Have you gotten a whiff of something and asked, “Do you smell a skunk?” Silly, rhetorical, I know but it’s a question I’d love to ask right now.
I’d put out some hard cash, maybe even a solid gold bar for the prerogative of posing that whimsical little phrase. It would be delightful to lift my head into a freshening breeze and wonder if a skunk waddled through at some point during the night instead of having every one of my five senses assaulted by a solid wall of skunk stench from the moment I enter my house.
This intolerable state of affairs has been ongoing since last Friday night.
I was reading in bed, tucked in early because I had to be at work before 7 a.m. the next morning. Mr. B. was out playing poker with his friends and our youngest son was downstairs, watching something wholesome and educational on television I’m certain. The peaceful evening shattered after ten o’clock when youngest son burst into my room with, “Oh no, oh no, oh no! You’re not going to believe it!”
He didn’t have to tell me what I wasn’t going to believe because the reek of skunk funk preceded him by a few seconds.
Here’s a skunk fun fact: Dogs never get sprayed before ten o’clock on a night before you have to work!
“No! What? Where are the dogs?!”
“Artie’s inside but Honey is out. And she’s jumping at the back door. I think she got sprayed by a skunk!”
By the time we had finished that little conversation, we were squinting. Tears were running out of our eyes and I could feel the hair inside my nose begin to singe. My son began to cough and gag and tried to dive under the pillows. Right, as if he could escape the horror.
As I ran downstairs, every step I took brought me deeper into the skunk fetor. It was like going through solid matter. By the time I got to the back door, I had entered the Seventh Level of skunk hell where it doesn’t even smell like skunk anymore, it’s like having a giant sulfurous rotten onion shoved onto your head. Without any air holes.
The cause of the catastrophe was crying and jumping at the back door. I must have yelled or swore because all I saw of Artie (the coward) was his big rump tearing up the stairs. I was abandoned, left alone to my devices and wit to deal with the latest bad-dog disaster.
Here’s another skunk fun fact: If you open your door when there’s a skunked dog jumping at it, the dog will run in and dive onto your bed or your couch, roll on your rug and rub it’s face along newly painted walls before you can catch it. It doesn’t matter how much you scream and swear, that’s what’s going to happen.
Unfortunately we’ve been through skunk sprayings before these two terriers came along. We had a greyhound who got sprayed twice in one week. Another time I was watching my mother’s dog when her precious got a faceful of skunk and proceeded to run into the newly painted bathroom and rub her face all over the walls. That’s how I learned about the second fun fact.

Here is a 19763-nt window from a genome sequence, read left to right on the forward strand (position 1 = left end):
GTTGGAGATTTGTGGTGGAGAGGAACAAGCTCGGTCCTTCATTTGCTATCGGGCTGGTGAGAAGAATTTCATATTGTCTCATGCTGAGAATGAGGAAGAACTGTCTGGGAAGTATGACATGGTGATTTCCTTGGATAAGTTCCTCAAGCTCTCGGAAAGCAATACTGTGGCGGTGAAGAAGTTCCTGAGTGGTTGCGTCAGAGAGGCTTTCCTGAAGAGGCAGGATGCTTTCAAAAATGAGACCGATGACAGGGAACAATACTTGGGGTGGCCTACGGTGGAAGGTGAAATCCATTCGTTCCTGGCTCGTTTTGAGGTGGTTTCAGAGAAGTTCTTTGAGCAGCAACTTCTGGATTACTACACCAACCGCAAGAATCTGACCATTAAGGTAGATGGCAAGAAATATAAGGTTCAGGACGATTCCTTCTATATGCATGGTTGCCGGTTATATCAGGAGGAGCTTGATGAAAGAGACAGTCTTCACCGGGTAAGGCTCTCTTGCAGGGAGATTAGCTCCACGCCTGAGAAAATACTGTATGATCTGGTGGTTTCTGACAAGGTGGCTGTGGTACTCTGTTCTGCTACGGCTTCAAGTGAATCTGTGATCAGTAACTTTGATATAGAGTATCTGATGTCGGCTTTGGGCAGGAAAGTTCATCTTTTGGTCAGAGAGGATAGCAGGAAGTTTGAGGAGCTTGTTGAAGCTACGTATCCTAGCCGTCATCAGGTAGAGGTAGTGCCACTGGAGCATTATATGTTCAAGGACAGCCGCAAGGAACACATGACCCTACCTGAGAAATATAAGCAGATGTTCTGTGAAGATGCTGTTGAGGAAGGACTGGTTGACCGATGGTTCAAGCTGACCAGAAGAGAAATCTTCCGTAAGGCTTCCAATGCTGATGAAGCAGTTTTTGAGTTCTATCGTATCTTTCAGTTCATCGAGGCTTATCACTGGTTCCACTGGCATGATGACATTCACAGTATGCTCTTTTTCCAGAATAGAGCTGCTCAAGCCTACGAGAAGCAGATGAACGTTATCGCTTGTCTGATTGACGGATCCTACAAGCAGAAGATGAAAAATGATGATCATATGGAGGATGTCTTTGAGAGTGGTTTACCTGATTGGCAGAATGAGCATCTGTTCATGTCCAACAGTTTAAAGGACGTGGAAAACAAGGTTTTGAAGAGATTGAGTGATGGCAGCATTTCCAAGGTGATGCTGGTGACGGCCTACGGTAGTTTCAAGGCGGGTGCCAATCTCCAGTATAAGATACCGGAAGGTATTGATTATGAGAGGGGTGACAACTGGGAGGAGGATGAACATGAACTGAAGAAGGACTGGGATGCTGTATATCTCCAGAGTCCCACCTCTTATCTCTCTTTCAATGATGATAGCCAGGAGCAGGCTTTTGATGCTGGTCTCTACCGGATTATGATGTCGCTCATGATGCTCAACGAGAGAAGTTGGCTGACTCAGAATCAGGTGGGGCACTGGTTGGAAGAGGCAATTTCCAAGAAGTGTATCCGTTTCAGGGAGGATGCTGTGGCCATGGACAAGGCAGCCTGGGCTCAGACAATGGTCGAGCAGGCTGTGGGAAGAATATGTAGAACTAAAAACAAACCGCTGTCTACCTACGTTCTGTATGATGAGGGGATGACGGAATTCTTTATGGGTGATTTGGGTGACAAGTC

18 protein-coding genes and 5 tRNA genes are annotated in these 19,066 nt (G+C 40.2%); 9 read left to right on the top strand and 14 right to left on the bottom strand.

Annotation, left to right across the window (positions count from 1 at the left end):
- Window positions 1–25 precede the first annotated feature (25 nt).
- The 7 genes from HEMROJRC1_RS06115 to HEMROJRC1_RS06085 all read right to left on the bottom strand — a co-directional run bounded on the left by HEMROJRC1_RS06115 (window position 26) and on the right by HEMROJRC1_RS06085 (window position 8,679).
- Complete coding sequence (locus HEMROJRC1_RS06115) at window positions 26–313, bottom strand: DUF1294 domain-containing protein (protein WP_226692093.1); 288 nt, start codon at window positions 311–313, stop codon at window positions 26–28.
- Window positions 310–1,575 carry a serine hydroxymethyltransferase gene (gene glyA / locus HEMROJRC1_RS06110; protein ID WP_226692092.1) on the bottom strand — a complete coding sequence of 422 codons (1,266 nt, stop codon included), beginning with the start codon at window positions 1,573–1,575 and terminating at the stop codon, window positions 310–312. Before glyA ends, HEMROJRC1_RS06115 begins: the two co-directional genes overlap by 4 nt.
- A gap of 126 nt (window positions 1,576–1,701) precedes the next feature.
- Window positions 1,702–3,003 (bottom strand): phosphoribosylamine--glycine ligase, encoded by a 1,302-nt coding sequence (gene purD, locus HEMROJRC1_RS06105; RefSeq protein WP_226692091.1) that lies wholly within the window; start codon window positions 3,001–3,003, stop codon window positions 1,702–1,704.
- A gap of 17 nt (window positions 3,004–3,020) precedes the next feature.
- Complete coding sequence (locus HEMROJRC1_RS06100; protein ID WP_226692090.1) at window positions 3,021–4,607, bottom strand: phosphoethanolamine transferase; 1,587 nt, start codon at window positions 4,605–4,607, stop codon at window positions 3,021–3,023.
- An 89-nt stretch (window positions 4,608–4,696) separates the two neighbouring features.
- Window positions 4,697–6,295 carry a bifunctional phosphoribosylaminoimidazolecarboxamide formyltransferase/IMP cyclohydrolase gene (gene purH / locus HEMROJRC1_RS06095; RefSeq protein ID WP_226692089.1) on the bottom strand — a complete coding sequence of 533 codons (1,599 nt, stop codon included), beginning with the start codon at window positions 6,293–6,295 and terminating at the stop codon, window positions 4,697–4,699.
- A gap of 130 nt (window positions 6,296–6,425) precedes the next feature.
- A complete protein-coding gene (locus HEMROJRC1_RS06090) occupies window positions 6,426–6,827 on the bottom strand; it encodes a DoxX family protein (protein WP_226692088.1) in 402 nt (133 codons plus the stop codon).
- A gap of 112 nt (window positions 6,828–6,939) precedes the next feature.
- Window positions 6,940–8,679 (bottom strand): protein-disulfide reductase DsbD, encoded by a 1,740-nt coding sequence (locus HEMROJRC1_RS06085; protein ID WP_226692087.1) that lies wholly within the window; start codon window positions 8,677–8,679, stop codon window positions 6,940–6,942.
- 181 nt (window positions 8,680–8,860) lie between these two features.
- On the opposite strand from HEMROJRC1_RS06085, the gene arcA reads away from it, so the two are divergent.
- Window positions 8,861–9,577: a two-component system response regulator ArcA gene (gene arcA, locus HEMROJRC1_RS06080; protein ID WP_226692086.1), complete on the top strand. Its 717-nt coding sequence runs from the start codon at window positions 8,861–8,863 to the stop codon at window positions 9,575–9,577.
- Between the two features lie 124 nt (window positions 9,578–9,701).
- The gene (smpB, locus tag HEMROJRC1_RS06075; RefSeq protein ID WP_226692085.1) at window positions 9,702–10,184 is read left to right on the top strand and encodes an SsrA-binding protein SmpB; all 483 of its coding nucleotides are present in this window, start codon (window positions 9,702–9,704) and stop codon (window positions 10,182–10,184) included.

Armed with some history, I prepared the house for deskunking. I filled the sink with a Dawn/vinegar/warm water mix. I rolled up all the rugs, closed every door and went out to bring the befouled dog into the kitchen.
Skunk fun fact #3: Vinegar and Dawn dishwashing soap bath is the best home remedy for skunked dogs–unless it’s in their face and eyes. Then you just have to tough out the smell.
The smell was even worse outside if that is possible. I could barely open my eyes as I made my way to the back porch. Honey stopped jumping at the back door when she realized I wasn’t going to open it. She assumed the bear rug pose, lying as flat as possible with each leg pointing in the compass directions. This is her I have given up my will to live pose which is used only under absolute duress. All I could really see of her was two black, blinking eyes. I felt one small stab of pity but then was overcome by another wave of skunk smog.
She wouldn’t get up so I had to get her. She maintained her stiff, starfish pose until I plopped her into the sink. Then she just sat like a completely dejected dog. It was pitiful to see her defeated but it made the hour bath easier.
It’s been three days and although the stench is nothing like it was on Friday night, it still stinks. Despite all my efforts to contain the fumes, the kitchen smells the worst. Our coats and bags hang in the kitchen and they stink. When I opened my pocketbook at the store this morning, the cashier said, “Whew! I smell a skunk!” Honey is still pretty ripe because I couldn’t really lather up her face and mouth. I think it’s in her gums because whenever she yawns, we go into the Third Level of skunk hell.
Aaaaaahhhh, just in time for the Thanksgiving festivities!